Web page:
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The Pu Peo is one of the oldest tribes in Viet Nam’s northernmost province of Ha Giang. The group has approximately 1,000 people living mainly in Dong Van, Yen Minh, and Bac Me district. They don’t live in the high mountains but in the valleys of the Dong Van plateau.
They grow maize, rice, buckwheat, and beans in terraced fields and use buffalos and cows to plough. Rice and corn flour are their main foods. They raise buffalos and cows to do farm work and consider them key assets of the family. Besides terrace farming, Pu Peo women sew, embroider, and weave bamboo products to earn extra income.
The Pu Peo’s houses often lean against the hillside and look south or southeast to their gardens and fields. Their house has a wood frame and earthen walls about 40-50cm thick.
Luu San Van, a researcher of ethnic groups in Ha Giang province, says: “The Pu Peo group has its own language and unique customs. They practice their own farming techniques, folksongs, and orations for ancestral worship and genie worship, “going to the field” rituals, weddings, and funerals.”
Each Pu Peo clan member has two family names – one for official documents and one ancient name indicating family ties. For example Cung, Trang, and Phu are family names used for government documents.
Individuals also have a pair of family names used within their family, like Kacung-Kacam, Karam-Kacham, Karu-Karua, and Kabu-Kabong. Each clan has a system of middle names that changes in each generation. They are partrilineal, which means a married couple live with the husband’s family and their children take their father’s family name.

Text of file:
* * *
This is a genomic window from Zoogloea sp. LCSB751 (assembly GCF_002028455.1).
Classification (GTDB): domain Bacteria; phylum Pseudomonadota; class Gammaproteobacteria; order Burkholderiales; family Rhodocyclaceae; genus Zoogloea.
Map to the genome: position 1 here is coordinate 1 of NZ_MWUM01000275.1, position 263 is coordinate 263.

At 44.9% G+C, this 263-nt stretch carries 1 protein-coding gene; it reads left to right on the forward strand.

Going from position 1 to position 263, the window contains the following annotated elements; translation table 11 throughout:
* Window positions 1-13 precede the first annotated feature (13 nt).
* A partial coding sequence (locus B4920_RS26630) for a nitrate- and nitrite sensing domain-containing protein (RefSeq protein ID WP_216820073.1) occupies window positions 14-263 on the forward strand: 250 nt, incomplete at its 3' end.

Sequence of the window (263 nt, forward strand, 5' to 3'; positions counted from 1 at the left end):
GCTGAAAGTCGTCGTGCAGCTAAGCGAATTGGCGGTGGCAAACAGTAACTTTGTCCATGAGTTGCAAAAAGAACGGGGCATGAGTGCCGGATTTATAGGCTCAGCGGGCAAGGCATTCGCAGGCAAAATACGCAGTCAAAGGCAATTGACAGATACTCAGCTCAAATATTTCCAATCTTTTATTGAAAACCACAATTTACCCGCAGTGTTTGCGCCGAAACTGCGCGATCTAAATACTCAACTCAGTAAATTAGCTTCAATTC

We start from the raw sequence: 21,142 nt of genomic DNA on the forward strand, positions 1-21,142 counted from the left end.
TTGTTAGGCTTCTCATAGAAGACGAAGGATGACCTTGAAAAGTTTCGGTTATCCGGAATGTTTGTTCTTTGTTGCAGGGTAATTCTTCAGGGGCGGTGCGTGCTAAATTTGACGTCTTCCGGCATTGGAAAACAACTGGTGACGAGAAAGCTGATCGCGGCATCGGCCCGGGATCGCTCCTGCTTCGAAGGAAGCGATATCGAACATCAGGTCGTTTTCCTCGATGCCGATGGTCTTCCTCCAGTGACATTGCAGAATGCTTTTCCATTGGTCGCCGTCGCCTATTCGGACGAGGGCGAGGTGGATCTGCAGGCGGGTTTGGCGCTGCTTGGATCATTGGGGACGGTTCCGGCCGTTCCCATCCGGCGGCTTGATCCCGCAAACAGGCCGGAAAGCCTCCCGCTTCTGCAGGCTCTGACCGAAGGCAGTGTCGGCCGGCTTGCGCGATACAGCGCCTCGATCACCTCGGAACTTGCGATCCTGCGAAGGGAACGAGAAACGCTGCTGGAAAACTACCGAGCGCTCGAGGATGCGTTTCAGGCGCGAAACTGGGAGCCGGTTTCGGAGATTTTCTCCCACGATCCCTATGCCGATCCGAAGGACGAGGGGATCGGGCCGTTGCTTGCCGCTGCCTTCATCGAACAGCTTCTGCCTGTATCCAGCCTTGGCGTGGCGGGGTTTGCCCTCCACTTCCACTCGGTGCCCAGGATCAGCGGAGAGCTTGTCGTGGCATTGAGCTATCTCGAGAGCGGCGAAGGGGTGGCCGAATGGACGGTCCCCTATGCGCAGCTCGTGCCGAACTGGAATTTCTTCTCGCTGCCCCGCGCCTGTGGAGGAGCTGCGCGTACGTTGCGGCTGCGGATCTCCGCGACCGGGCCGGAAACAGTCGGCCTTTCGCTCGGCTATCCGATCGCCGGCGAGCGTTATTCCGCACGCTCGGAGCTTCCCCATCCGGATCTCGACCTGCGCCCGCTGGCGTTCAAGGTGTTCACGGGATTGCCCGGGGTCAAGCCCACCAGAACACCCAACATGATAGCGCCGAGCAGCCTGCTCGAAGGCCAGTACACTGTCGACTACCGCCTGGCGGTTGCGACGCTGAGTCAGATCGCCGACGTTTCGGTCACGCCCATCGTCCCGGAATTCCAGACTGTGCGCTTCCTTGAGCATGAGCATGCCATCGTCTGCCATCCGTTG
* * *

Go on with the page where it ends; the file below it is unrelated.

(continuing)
The Pu Peo are polytheists who worship genies of brooks, rivers, forests, mountains, and trees. Their worship of the forest genie is an important and one that is most revealing of their culture.
The costumes of the Pu Peo are plain and modest. Women wear a long black dress decorated with pieces of colorful cloth. Girls twist their hair around their head and tie it with a purple headscarf.
Older women tie their hair above their forehead and fix it with a wooden comb. Pu Peo women prefer silver bracelets, necklaces, and rings.
Cung Thi Xuan, a Pu Peo woman, said, “The main colors of our clothes are red and blue. Red symbolizes the man and the woman’s respect for the man, the pillar of the family. We always sew red on our clothes first. Blue is the symbol of the woman. It takes us about 2 hours to make a set of clothes.”
The Pu Peo live harmoniously with nature. They consider the forests their life and protecting the forests is part of their religious belief.